Japan Brickfest

We’ve been busy living it seems. Between Lori starting a new (several) jobs, Zachary being in 3rd grade and getting a lot of homework, and my work staying busy, we haven’t seemed to have had a lot of time to explore like they way we were doing before. One of the things Lori and I made a priority when we planning moving here was that work was going to be secondary, and a necessity to pay the bills, and the most important thing was adventures.

I noticed it most when looking at our shared calendar (you share a calendar with your spouse, right??!) And my days off somehow became full of stuff I didn’t really want to do. I realized it’s easy to get jaded, do your scheduled days at work, then just come home to rest (“Goro Goro” as my coworkers call it, which is apparently a rock, rolling).

Lori seemed to have sensed it too, and thankfully snapped us out if it by finding a coffee shop a few stops away that was having a clothing donation drive for kids. I have to admit it wasn’t high on my list of things to do on my day off, but let’s just say I was convinced.

We get to this place, and it was the most English I’ve heard spoken in a while when not at work. On the menu is Poutine, and Pear Gorgonzola sandwiches, etc.. We meet one of the owners and he’s really friendly (and turns out he’s Canadian so go figure).

After a really nice chat and meeting some new friends, he tells us about Brickfest in Kobe, a fan-run LEGO extravaganza for one weekend only. So we made a plan to go. Lori had to work so its was just the boys.

So, the boys and I hop on the train to Kobe, specifically Rokko Island in Kobe. After a transfer to the train that takes us to the island, the kids were lucky to get front row seats on the automated monorail. Thankfully for all on board, no controls were present and in reach of Jack.

 

Turns out this place is being held at the Canadian Academy, in Kobe, so I’m immediately beginning to suspect the politeness and ulterior motives of our former coffee house hosts.  A nice trip across the water to Rokko Island – making note of that water park that I’m not sure why isn’t in use already.

 

 

We get in, and start to see the scale of what’s there, 3 gymnasiums full of some of the most amazing LEGO builds I’ve ever seen.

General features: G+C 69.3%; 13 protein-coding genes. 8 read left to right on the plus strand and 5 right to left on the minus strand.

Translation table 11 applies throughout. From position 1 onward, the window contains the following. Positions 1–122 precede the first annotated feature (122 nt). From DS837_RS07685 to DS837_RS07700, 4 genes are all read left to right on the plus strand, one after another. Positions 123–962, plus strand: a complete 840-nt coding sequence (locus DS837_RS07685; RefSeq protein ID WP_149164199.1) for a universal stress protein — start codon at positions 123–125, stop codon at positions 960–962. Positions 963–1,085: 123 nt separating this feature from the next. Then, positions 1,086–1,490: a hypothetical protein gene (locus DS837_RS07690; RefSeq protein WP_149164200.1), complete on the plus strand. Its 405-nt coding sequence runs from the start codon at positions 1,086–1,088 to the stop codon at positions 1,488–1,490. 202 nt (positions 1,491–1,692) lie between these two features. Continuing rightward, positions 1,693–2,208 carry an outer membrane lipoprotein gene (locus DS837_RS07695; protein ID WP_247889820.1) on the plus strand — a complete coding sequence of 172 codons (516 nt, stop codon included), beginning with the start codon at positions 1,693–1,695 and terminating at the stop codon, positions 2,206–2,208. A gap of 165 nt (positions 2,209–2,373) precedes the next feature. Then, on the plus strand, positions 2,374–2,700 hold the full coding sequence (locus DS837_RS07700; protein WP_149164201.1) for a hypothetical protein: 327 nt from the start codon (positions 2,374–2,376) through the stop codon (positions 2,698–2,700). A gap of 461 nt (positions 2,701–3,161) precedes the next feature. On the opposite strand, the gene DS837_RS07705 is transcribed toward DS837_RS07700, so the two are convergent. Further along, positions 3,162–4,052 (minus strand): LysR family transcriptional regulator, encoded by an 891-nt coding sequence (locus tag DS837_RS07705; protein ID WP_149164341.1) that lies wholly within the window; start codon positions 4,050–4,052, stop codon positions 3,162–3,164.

From here on this post will get image heavy, I took a few hundred pics, and you’re gonna have to sit through every single one of em (Actually I’ll post some of the best ones here, but at the end will be a link to the whole album).

There were only a few kits built from retail sets, the vast majority were all custom-built creations. If I had dreams of quitting my job and becoming a master builder, this show has effectively smashed that in to the rocks.

There were plenty of ships and boats:

 

Airplanes:

 

Cars (And a few famous motorcycles)

 

This intricate steam punk…  stuff?

 

Quite a bit of trains, and these were pretty incredible.  There was one that has movable tracks, all remote controlled, and amazingly detailed

 

Sadly though, no robots!  Oh, my mistake – there were several thousand of them.  All shapes, all sizes, and all custom made creations by some extremely talented people

 

These were all amazing and inspiring, but one display instantly made me an 8 year old kid again – The classic Lego Space sets – I had several of them and always fight the urge to get on eBay and reacquaint myself with them.

 

Everything was so amazing at this show, if you enjoy Lego, check it out next time.

See you on the next adventure!

 

 

 

3 comments

  1. How fun for your 8yr old self, Zachary and Jack! You find the most interesting things to do and good for you for taking the time to explore your surroundings. The kids must have had a blast!
    Keep exploring and being adventurous! Love you all.
    Mom

    Like

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